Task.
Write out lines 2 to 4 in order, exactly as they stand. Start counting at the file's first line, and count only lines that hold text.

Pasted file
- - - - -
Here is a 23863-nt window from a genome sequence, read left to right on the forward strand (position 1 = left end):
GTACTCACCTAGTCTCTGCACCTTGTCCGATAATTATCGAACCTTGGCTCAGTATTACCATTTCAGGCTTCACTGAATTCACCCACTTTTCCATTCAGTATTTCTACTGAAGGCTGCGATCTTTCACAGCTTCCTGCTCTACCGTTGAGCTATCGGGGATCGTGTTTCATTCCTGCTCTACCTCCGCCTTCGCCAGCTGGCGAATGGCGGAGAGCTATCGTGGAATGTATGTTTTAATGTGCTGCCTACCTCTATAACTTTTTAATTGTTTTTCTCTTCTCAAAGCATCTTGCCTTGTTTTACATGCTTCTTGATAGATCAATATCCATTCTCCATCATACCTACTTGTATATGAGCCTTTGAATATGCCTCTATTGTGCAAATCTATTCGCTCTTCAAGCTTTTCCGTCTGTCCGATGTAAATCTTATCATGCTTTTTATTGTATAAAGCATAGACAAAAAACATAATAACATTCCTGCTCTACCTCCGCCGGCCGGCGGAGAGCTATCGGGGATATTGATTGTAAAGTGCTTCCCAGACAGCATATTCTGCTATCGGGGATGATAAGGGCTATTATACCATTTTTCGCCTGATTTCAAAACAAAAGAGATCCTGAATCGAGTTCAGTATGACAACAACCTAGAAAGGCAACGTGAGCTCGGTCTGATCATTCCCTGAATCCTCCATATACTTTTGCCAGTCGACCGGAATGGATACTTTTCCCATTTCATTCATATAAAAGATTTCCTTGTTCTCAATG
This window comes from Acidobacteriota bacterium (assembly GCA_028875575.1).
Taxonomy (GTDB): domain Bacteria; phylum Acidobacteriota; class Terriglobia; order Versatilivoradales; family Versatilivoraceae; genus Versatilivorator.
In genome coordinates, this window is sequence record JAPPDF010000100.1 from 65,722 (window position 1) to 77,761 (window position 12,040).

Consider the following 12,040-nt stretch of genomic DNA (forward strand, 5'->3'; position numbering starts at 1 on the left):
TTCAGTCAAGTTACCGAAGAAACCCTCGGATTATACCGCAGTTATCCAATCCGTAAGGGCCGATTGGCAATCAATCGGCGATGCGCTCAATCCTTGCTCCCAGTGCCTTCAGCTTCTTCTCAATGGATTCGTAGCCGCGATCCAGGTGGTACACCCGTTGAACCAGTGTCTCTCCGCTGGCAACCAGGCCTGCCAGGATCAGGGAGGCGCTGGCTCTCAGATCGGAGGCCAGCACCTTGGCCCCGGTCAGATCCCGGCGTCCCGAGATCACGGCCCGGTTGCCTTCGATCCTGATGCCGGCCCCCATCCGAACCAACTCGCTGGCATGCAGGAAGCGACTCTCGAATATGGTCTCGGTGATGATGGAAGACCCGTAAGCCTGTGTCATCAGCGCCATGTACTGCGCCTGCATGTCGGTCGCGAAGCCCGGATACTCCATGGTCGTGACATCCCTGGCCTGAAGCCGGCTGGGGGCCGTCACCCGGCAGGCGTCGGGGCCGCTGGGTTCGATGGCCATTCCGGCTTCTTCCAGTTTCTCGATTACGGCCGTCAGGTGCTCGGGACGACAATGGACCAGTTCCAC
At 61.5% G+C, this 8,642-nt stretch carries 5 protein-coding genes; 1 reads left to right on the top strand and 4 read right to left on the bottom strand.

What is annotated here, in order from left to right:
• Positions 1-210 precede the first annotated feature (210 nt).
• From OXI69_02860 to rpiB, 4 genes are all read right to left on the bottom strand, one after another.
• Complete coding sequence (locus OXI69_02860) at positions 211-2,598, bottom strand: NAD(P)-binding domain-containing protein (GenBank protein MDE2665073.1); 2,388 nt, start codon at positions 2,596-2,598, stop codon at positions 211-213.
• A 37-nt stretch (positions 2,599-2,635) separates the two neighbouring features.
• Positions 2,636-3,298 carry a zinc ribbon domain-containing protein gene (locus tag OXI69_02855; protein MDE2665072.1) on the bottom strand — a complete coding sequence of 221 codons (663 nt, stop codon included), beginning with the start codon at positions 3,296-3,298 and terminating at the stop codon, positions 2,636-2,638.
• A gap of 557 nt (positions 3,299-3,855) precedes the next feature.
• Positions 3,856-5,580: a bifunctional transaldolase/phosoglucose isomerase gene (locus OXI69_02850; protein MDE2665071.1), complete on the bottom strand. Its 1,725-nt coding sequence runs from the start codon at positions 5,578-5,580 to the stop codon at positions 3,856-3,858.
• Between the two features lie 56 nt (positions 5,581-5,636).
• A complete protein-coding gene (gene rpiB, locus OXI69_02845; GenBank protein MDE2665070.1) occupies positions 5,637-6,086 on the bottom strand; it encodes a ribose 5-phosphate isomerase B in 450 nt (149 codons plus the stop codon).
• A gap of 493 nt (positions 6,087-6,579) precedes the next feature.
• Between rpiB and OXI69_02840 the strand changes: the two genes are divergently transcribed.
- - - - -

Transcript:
GTACTCACCTAGTCTCTGCACCTTGTCCGATAATTATCGAACCTTGGCTCAGTATTACCATTTCAGGCTTCACTGAATTCACCCACTTTTCCATTCAGTATTTCTACTGAAGGCTGCGATCTTTCACAGCTTCCTGCTCTACCGTTGAGCTATCGGGGATCGTGTTTCATTCCTGCTCTACCTCCGCCTTCGCCAGCTGGCGAATGGCGGAGAGCTATCGTGGAATGTATGTTTTAATGTGCTGCCTACCTCTATAACTTTTTAATTGTTTTTCTCTTCTCAAAGCATCTTGCCTTGTTTTACATGCTTCTTGATAGATCAATATCCATTCTCCATCATACCTACTTGTATATGAGCCTTTGAATATGCCTCTATTGTGCAAATCTATTCGCTCTTCAAGCTTTTCCGTCTGTCCGATGTAAATCTTATCATGCTTTTTATTGTATAAAGCATAGACAAAAAACATAATAACATTCCTGCTCTACCTCCGCCGGCCGGCGGAGAGCTATCGGGGATATTGATTGTAAAGTGCTTCCCAGACAGCATATTCTGCTATCGGGGATGATAAGGGCTATTATACCATTTTTCGCCTGATTTCAAAACAAAAGAGATCCTGAATCGAGTTCAGTATGACAACAACCTAGAAAGGCAACGTGAGCTCGGTCTGATCATTCCCTGAATCCTCCATATACTTTTGCCAGTCGACCGGAATGGATACTTTTCCCATTTCATTCATATAAAAGATTTCCTTGTTCTCAATG
This window comes from Acidobacteriota bacterium (assembly GCA_028875575.1).
Taxonomy (GTDB): domain Bacteria; phylum Acidobacteriota; class Terriglobia; order Versatilivoradales; family Versatilivoraceae; genus Versatilivorator.